“A Literature, when it is formed, is a national and historical fact; it is a matter of the past and the present, and can be as little ignored as the present, as little undone as the past. We can deny, supersede, or change it, then only, when we can do the same towards the race or language which it represents. Every great people has a character of its own, which it manifests and perpetuates in a variety of ways. It developes into a monarchy or republic;—by means of commerce or in war, in agriculture or in manufactures, or in all of these at once; in its cities, its public edifices and works, bridges, canals, and harbours; in its laws, traditions, customs, and manners; in its songs and its proverbs; in its religion; in its line of policy, its bearing, its action towards foreign nations; in its alliances, fortunes, and the whole course of its history. All these are peculiar, and parts of a whole, and betoken the national character, and savour of each other; and the case is the same with the national language and literature. They are what they are, and cannot be any thing else, whether they be good or bad or of a mixed nature; before they are formed, we cannot prescribe them, and afterwards, we cannot reverse them. We may feel great repugnance to Milton or Gibbon as men; we may most seriously protest against the spirit which ever lives, and the tendency which ever operates, in every page of their writings; but there they are, an integral portion of English Literature; we cannot extinguish them; we cannot deny their power; we cannot write a new Milton or a new Gibbon; we cannot expurgate what needs to be exorcised. They are great English authors, each breathing hatred to the Catholic Church in his own way, each a proud and rebellious creature of God, each gifted with incomparable gifts.
“We must take things as they are, if we take them at all. We may refuse to say a word to English literature, if we will; we may have recourse to French or to Italian instead, if we think either of these less exceptionable than our own; we may fall back upon the Classics of Greece and Rome; we may have nothing whatever to do with literature, as such, of any kind, and confine ourselves to purely amorphous or monstrous specimens of language; but if we do once profess in our Universities the English language and literature, if we think it allowable to know the state of things we live in, and that national character which we share, if we think it desirable to have a chance of writing what may be read after our day, and praiseworthy to aim at providing for Catholics who speak English a Catholic Literature then—I do not say that we must at once throw open every sort of book to the young, the weak, or the untrained,—I do not say that we may dispense with our ecclesiastical indexes and emendations, but—we must not fancy ourselves creating what is already created in spite of us, and which never could at a moment be created by means of us, and we must recognize that historical literature, which is in occupation of the language, both as a fact, nay, and as a standard for ourselves.”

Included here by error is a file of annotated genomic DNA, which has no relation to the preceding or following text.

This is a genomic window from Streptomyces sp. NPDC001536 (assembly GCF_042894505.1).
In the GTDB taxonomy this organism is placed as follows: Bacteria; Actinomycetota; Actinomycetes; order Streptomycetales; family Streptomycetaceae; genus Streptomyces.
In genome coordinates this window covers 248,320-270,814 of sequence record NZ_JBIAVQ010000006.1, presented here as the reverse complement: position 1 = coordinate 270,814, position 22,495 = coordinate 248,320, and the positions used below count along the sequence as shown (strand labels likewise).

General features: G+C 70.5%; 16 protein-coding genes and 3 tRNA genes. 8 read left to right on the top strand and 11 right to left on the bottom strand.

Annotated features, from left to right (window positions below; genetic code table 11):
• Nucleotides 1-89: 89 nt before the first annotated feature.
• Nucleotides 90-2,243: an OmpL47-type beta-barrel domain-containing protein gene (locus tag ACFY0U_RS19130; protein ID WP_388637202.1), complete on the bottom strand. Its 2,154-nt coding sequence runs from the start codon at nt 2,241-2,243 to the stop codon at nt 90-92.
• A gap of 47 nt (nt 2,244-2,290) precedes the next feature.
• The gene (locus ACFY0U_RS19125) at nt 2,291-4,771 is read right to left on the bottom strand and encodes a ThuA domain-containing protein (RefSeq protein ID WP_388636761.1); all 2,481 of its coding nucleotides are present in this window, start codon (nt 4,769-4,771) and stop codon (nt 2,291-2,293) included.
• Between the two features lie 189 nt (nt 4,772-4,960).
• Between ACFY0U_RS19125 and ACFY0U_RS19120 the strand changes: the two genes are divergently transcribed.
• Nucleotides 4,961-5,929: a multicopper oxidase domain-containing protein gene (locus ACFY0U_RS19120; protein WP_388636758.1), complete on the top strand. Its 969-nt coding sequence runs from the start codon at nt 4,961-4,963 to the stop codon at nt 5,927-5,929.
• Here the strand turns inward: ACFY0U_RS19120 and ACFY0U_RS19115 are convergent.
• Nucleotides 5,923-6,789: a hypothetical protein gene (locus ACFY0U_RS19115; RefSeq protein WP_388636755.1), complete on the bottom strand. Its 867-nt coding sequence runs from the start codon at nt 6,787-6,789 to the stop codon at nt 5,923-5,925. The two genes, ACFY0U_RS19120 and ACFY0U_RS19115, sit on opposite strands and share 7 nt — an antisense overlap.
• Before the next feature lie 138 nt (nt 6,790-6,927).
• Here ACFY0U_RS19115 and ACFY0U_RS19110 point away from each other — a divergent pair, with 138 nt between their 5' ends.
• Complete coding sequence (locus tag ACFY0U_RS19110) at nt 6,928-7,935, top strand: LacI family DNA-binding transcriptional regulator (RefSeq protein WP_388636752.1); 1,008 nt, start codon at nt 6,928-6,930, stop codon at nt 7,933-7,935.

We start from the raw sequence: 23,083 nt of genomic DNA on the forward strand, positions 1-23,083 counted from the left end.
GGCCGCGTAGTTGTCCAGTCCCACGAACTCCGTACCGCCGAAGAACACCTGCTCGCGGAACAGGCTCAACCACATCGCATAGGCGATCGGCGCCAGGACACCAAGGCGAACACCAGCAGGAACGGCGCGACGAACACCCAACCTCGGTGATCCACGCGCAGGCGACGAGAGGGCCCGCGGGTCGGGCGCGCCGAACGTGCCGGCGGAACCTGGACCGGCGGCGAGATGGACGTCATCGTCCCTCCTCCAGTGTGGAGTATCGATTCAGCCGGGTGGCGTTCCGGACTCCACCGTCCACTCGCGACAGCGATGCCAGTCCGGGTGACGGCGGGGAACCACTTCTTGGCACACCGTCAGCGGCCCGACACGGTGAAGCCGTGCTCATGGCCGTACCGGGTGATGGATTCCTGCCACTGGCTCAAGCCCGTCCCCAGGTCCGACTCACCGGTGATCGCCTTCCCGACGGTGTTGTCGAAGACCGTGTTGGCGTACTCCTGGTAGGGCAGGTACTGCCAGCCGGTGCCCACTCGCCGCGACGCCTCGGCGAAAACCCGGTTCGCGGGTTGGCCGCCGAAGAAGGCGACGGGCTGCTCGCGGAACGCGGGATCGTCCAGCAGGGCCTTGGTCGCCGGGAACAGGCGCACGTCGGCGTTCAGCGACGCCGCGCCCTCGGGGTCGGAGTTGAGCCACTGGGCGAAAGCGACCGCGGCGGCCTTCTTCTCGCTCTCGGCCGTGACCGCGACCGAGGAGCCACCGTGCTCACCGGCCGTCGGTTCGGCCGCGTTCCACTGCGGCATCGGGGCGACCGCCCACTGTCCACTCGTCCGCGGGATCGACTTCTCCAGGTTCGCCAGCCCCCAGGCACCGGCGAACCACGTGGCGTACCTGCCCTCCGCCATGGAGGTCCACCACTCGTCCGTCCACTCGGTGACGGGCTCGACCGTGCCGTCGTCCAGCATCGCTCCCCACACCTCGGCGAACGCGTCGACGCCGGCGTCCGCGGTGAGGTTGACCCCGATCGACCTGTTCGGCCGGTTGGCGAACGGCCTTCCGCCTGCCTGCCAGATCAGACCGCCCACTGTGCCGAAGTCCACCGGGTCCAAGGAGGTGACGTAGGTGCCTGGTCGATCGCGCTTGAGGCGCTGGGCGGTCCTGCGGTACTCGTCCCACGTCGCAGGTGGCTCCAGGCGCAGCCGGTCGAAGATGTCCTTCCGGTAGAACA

–Idea of a University Vol. II, Chapter 3